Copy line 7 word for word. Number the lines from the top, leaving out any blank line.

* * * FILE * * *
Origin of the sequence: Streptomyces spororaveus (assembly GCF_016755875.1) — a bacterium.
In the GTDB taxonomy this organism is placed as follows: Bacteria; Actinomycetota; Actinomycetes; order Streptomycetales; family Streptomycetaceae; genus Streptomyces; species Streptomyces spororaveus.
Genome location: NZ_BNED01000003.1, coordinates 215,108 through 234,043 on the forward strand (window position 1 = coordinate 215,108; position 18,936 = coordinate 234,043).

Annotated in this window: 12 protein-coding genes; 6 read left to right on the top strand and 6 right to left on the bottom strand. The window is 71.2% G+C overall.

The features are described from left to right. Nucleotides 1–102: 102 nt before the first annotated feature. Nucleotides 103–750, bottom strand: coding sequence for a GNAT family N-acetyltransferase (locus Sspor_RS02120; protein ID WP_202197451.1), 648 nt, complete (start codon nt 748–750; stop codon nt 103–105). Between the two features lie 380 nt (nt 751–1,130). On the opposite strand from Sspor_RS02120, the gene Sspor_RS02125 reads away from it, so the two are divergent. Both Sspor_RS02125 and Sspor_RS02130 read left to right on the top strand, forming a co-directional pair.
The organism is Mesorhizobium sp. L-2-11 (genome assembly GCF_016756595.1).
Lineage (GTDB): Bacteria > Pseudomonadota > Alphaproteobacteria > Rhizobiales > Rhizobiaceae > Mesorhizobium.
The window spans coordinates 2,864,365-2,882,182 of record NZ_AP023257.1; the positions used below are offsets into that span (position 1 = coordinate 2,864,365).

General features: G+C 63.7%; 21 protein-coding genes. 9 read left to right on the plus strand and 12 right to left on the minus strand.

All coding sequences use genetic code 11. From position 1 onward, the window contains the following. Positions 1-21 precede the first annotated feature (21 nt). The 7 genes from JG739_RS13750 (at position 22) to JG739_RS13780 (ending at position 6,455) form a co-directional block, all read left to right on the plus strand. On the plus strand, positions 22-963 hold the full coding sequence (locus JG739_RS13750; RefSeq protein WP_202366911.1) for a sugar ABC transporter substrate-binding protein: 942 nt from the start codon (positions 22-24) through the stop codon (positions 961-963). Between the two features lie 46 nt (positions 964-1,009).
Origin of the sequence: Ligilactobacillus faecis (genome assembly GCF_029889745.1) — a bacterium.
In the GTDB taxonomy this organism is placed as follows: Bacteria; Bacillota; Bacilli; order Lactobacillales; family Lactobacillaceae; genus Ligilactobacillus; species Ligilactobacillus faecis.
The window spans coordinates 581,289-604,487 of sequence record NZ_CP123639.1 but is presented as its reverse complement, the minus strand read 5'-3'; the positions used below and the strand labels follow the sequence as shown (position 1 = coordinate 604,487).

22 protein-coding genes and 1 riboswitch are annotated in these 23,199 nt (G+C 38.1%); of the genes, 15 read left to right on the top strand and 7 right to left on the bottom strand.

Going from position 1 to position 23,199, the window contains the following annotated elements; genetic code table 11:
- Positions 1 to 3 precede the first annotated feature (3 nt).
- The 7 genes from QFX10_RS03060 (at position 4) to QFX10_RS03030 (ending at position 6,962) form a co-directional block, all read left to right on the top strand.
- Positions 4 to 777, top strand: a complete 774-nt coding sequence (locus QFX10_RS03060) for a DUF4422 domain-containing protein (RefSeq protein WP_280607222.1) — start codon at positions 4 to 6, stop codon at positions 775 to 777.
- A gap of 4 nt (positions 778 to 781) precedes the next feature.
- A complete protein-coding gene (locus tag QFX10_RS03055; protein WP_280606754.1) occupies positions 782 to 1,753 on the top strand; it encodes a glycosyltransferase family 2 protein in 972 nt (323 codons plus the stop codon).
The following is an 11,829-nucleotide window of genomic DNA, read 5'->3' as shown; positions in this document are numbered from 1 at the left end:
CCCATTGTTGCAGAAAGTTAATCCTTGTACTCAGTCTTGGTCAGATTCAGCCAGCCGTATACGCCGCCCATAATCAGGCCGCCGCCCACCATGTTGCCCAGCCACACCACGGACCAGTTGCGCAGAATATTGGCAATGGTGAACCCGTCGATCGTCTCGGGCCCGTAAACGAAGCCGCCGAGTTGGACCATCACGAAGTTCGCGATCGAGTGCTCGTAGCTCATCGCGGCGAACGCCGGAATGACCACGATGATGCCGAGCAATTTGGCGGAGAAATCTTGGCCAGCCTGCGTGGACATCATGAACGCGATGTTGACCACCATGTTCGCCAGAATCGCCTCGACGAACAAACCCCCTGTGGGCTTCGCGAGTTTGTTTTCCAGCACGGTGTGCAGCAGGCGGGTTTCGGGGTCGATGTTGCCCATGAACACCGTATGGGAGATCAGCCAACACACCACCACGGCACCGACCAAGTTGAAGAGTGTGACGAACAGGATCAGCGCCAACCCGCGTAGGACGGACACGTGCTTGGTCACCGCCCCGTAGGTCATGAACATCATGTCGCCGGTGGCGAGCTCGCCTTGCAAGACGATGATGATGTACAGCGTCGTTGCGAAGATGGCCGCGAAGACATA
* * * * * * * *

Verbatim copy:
Lineage (GTDB): Bacteria > Pseudomonadota > Alphaproteobacteria > Rhizobiales > Rhizobiaceae > Mesorhizobium.